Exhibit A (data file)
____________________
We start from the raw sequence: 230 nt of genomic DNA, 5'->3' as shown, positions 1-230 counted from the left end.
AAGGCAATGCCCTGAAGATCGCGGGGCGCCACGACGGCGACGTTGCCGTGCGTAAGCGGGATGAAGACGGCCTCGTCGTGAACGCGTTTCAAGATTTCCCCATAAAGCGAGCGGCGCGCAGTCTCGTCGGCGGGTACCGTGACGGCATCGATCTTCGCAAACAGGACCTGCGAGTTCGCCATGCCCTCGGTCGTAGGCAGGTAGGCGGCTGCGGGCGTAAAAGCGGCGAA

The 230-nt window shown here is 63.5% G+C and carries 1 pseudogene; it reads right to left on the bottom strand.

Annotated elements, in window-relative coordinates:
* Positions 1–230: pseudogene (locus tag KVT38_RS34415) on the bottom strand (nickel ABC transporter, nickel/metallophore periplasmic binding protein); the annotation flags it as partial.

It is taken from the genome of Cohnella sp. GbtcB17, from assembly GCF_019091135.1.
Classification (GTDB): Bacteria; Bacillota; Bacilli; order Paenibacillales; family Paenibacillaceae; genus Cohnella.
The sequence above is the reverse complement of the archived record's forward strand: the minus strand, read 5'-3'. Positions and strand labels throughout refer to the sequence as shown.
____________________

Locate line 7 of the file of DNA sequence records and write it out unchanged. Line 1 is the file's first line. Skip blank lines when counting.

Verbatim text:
Classification (GTDB): Bacteria; Bacillota; Bacilli; order Paenibacillales; family Paenibacillaceae; genus Cohnella.